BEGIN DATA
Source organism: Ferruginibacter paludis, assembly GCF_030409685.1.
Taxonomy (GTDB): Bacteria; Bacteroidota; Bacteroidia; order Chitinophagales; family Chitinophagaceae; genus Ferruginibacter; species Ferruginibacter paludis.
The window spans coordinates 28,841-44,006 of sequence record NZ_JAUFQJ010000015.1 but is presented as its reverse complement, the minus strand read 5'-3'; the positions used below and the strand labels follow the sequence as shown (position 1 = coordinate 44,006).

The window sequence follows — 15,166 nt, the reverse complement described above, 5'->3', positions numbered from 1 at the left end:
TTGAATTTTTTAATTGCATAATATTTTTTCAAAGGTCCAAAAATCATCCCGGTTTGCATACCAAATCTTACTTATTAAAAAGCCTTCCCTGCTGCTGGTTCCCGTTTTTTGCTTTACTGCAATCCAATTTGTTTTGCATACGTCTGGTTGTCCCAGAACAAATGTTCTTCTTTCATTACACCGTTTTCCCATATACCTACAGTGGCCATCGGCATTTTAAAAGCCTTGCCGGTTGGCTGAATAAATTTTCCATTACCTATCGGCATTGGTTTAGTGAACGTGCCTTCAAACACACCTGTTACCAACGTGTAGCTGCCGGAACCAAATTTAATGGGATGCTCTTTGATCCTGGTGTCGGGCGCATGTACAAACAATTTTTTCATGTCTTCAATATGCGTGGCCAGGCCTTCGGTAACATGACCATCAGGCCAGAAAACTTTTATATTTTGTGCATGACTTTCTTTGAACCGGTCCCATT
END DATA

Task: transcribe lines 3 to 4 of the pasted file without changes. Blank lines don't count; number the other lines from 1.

The window spans coordinates 28,841-44,006 of sequence record NZ_JAUFQJ010000015.1 but is presented as its reverse complement, the minus strand read 5'-3'; the positions used below and the strand labels follow the sequence as shown (position 1 = coordinate 44,006).

The window sequence follows — 15,166 nt, the reverse complement described above, 5'->3', positions numbered from 1 at the left end: